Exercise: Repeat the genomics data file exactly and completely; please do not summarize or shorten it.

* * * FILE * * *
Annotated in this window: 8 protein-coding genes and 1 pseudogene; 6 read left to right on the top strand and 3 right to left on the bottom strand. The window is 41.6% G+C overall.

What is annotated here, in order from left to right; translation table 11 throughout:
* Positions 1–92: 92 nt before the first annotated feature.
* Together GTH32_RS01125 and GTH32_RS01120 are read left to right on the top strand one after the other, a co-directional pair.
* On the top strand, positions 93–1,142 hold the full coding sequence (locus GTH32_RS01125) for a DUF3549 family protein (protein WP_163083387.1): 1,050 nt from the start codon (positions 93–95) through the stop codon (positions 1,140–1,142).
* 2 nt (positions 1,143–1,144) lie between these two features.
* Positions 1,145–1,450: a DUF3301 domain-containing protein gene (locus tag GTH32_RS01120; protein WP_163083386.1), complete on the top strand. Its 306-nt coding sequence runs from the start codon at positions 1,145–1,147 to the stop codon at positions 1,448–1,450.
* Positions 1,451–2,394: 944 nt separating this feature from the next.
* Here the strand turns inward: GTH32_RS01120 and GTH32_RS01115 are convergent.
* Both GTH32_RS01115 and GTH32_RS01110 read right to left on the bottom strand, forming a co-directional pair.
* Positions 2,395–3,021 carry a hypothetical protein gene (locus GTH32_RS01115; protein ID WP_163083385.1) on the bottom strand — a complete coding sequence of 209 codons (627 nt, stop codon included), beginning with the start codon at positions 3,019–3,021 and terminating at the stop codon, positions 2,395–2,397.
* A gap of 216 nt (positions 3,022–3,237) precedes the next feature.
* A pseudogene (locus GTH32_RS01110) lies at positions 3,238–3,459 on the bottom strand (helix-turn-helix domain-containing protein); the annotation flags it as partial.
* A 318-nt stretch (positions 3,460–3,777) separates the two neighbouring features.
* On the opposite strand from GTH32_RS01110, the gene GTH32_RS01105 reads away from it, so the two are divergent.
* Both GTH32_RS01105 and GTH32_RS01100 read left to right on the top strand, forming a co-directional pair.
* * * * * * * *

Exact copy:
Annotated in this window: 8 protein-coding genes and 1 pseudogene; 6 read left to right on the top strand and 3 right to left on the bottom strand. The window is 41.6% G+C overall.

What is annotated here, in order from left to right; translation table 11 throughout:
* Positions 1–92: 92 nt before the first annotated feature.
* Together GTH32_RS01125 and GTH32_RS01120 are read left to right on the top strand one after the other, a co-directional pair.
* On the top strand, positions 93–1,142 hold the full coding sequence (locus GTH32_RS01125) for a DUF3549 family protein (protein WP_163083387.1): 1,050 nt from the start codon (positions 93–95) through the stop codon (positions 1,140–1,142).
* 2 nt (positions 1,143–1,144) lie between these two features.
* Positions 1,145–1,450: a DUF3301 domain-containing protein gene (locus tag GTH32_RS01120; protein WP_163083386.1), complete on the top strand. Its 306-nt coding sequence runs from the start codon at positions 1,145–1,147 to the stop codon at positions 1,448–1,450.
* Positions 1,451–2,394: 944 nt separating this feature from the next.
* Here the strand turns inward: GTH32_RS01120 and GTH32_RS01115 are convergent.
* Both GTH32_RS01115 and GTH32_RS01110 read right to left on the bottom strand, forming a co-directional pair.
* Positions 2,395–3,021 carry a hypothetical protein gene (locus GTH32_RS01115; protein ID WP_163083385.1) on the bottom strand — a complete coding sequence of 209 codons (627 nt, stop codon included), beginning with the start codon at positions 3,019–3,021 and terminating at the stop codon, positions 2,395–2,397.
* A gap of 216 nt (positions 3,022–3,237) precedes the next feature.
* A pseudogene (locus GTH32_RS01110) lies at positions 3,238–3,459 on the bottom strand (helix-turn-helix domain-containing protein); the annotation flags it as partial.
* A 318-nt stretch (positions 3,460–3,777) separates the two neighbouring features.
* On the opposite strand from GTH32_RS01110, the gene GTH32_RS01105 reads away from it, so the two are divergent.
* Both GTH32_RS01105 and GTH32_RS01100 read left to right on the top strand, forming a co-directional pair.